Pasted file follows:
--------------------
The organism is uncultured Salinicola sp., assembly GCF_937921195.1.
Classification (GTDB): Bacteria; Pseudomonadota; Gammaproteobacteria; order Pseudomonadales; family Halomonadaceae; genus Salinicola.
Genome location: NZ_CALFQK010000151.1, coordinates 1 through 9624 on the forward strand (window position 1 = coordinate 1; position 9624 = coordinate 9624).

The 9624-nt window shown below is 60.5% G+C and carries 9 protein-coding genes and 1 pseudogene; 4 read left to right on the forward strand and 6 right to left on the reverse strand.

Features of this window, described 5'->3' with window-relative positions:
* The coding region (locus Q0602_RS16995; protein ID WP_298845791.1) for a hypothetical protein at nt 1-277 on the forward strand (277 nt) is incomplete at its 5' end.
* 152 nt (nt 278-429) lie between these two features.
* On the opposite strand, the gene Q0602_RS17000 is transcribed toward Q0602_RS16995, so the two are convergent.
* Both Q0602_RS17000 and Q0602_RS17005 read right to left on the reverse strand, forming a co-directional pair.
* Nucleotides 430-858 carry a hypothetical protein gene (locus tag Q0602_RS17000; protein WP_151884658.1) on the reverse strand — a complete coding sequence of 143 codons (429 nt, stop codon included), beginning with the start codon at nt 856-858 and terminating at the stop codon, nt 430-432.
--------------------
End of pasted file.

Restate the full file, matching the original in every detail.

The organism is uncultured Salinicola sp., assembly GCF_937921195.1.
Classification (GTDB): Bacteria; Pseudomonadota; Gammaproteobacteria; order Pseudomonadales; family Halomonadaceae; genus Salinicola.
Genome location: NZ_CALFQK010000151.1, coordinates 1 through 9624 on the forward strand (window position 1 = coordinate 1; position 9624 = coordinate 9624).

The 9624-nt window shown below is 60.5% G+C and carries 9 protein-coding genes and 1 pseudogene; 4 read left to right on the forward strand and 6 right to left on the reverse strand.

Features of this window, described 5'->3' with window-relative positions:
* The coding region (locus Q0602_RS16995; protein ID WP_298845791.1) for a hypothetical protein at nt 1-277 on the forward strand (277 nt) is incomplete at its 5' end.
* 152 nt (nt 278-429) lie between these two features.
* On the opposite strand, the gene Q0602_RS17000 is transcribed toward Q0602_RS16995, so the two are convergent.
* Both Q0602_RS17000 and Q0602_RS17005 read right to left on the reverse strand, forming a co-directional pair.
* Nucleotides 430-858 carry a hypothetical protein gene (locus tag Q0602_RS17000; protein WP_151884658.1) on the reverse strand — a complete coding sequence of 143 codons (429 nt, stop codon included), beginning with the start codon at nt 856-858 and terminating at the stop codon, nt 430-432.